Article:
I graduated and did not take up teaching as required by my scholarship. But I paid back the scholarship money to the government. I joined Malayawata and later in 1975 the Chase Manhattan Bank. During this period I saw the impact of the NEP, the separation of Malaysians based on race, religion, colour and political affiliation. It pained me to see all these. I was a fifth-generation of Chinese Malaysian. My roots were in Malaysia. Malaysia was the country I was brought up and thought I had a future in.

China was not an option for me. I was poor like my Malay friend in Dato Keramat Road. Why discriminate based on race? Why not discriminate bases on social class? There are rich and poor Malays. Likewise there are rich and poor non-Malays. Why can a rich Malay kid receive support (scholarship, allowed to go to university) while a poor non-Malay kid is not given the opportunity? I was born a Malaysian and Malaysia was my country. There was no other country.

I got married and have two wonderful children. Both my wife and I had very successful careers. By 1989, we could experience the intensity of the separation of the races with the onslaught of the NEP. I still have many Malay and Indian friends. In 1989 we decided – for the sake of our children – that we need to go out to have a look at other countries. China was not in our mind as a place we wanted to emigrate. We came to Australia. We all like it.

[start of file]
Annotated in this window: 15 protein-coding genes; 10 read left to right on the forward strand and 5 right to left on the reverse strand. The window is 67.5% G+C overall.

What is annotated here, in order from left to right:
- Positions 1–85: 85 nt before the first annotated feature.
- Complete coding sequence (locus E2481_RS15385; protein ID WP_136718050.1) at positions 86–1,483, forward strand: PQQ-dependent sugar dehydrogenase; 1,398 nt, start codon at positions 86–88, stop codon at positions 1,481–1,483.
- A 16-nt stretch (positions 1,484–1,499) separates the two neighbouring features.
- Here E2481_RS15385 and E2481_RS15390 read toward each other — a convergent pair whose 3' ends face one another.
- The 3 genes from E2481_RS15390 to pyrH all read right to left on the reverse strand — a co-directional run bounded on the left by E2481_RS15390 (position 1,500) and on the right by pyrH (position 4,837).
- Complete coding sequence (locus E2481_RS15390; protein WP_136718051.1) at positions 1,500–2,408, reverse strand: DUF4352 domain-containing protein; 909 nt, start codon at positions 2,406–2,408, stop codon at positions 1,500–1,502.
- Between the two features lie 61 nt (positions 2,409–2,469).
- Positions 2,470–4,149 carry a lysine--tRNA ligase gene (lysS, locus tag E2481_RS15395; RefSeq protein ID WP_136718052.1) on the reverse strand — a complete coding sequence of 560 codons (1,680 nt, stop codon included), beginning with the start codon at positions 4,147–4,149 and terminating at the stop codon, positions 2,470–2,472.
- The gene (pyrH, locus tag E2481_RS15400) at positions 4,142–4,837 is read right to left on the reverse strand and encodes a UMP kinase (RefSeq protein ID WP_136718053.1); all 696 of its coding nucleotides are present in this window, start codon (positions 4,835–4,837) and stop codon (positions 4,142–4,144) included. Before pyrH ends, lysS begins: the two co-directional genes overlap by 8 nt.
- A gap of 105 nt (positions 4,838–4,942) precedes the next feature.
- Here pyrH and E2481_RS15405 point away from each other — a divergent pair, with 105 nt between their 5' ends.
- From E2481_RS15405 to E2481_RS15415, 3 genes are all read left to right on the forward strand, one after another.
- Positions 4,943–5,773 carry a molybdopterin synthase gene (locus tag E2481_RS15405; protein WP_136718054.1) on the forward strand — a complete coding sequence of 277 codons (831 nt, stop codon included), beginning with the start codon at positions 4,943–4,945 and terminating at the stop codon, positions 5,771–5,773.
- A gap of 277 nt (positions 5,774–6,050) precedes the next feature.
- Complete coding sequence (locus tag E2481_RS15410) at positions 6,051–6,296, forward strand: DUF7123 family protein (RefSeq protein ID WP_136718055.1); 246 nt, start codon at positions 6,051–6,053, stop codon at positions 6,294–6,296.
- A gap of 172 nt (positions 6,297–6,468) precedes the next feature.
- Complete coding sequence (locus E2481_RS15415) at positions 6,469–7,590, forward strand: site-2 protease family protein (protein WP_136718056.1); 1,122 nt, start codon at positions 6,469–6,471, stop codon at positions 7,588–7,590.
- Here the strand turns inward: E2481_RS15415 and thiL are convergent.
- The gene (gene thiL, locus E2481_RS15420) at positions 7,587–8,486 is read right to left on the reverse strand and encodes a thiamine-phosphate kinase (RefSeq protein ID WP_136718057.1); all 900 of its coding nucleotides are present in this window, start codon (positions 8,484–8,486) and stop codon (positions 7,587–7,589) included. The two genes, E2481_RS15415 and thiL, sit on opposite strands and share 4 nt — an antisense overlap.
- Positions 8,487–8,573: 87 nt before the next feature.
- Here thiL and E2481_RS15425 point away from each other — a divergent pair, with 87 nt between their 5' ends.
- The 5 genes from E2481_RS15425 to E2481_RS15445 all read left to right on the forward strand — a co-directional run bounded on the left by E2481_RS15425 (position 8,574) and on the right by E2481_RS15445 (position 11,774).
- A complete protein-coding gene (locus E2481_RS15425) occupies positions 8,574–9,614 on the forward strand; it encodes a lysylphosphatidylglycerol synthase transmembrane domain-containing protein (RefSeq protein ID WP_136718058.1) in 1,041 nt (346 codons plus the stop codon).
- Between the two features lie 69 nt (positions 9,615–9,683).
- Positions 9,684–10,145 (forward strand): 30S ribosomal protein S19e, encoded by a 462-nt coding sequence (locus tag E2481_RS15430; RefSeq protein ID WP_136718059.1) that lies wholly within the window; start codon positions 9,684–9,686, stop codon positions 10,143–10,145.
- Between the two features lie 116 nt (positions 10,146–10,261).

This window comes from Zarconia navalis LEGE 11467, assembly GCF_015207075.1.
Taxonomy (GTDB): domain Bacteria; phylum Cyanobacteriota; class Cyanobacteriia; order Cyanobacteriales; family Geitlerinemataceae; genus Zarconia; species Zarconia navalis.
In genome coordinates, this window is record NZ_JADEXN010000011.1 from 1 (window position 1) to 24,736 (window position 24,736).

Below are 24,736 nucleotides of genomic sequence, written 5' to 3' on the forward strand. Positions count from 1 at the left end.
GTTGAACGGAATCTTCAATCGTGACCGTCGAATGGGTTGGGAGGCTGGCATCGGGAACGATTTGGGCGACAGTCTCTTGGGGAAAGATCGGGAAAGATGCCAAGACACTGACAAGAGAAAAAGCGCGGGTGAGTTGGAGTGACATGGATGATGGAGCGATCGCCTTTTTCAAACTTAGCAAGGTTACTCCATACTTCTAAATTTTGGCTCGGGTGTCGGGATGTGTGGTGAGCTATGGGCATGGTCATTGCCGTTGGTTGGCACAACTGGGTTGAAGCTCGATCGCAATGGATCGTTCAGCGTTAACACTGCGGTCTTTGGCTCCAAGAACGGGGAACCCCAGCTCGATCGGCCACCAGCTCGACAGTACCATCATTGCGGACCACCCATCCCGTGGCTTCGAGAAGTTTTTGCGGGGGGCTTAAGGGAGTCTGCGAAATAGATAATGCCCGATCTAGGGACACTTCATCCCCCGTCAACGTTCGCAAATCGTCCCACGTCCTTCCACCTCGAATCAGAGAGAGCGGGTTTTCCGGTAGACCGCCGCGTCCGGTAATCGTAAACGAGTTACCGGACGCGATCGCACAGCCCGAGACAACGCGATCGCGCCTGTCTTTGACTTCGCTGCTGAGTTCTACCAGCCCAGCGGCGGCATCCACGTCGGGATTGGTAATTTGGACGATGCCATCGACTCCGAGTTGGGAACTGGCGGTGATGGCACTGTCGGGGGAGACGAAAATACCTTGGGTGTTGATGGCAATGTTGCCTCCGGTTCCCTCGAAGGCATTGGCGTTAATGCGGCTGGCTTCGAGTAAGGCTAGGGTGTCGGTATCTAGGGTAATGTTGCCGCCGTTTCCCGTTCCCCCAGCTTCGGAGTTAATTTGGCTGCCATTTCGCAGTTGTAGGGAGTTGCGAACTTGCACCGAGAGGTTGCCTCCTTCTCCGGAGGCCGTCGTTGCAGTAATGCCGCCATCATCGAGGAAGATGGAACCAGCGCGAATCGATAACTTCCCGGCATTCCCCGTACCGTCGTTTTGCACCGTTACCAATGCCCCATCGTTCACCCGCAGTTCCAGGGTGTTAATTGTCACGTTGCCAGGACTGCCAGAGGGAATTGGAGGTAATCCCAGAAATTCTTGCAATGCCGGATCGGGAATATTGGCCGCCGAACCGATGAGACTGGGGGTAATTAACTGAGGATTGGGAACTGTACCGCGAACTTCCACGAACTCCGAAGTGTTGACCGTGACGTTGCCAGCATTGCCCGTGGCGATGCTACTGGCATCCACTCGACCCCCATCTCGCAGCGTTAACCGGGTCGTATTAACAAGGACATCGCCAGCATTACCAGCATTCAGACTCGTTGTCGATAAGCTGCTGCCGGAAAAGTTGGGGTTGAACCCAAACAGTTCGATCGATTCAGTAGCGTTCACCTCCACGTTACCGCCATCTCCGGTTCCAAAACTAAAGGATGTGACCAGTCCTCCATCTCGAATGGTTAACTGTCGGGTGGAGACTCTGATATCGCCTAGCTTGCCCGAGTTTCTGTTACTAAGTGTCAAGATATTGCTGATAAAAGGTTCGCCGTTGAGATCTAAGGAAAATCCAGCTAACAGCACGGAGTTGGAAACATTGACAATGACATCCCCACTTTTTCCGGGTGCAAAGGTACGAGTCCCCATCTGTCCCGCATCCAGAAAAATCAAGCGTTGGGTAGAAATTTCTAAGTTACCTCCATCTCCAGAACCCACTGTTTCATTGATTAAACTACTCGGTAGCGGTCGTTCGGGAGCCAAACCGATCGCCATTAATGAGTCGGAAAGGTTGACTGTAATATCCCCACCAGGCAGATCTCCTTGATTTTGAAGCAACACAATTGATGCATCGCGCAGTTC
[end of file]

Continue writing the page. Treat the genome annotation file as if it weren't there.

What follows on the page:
The good thing about Australia is that when you first meet the immigration officer he says, ‘Welcome to Australia’. The customs officer did not hustle us. We looked at some of the schools for our children. The teachers welcomed our children even though we had not registered them. We went to the government departments and people lined up. There is no ‘cutting the line’. All are served irrespective of their race and the government officer even smiles!

We returned to Malaysia and applied for Australian permanent residency. In 1992, my wife and I left our two very wonderful jobs and with our teenaged children, emigrated to Australia. The first year was a struggle for me as I could not find job. In 1992, Australia had the recession it needed to have. I subsequently found a job and career. Our kids went to school, to university (both received scholarships) and both are now successful bankers. I am still working at 59. I work for a US company.

For our Australian operations we have a country manager who is a French Australian, a general manager who is Anglo Saxon Australian and a finance manager who is an Indian from South Africa. I am the human resources manager and I am ethnically, Chinese. I have an American and a white Australian reporting to me. We have more than 20 different ethnic groups working in our company. We are very different culturally, religiously and socially. But when we come to work we work for one company in one country.

Why do I want to tell my story? Because this is the same story of many qualified, experienced Malaysians now living in Australia, New Zealand, the US, the UK, Singapore and even China. Malaysia is losing very talented people. Talent which is short supply in the world.

As an economist once said, ‘It is better to have 30% of 1,000 than 90% of 200′.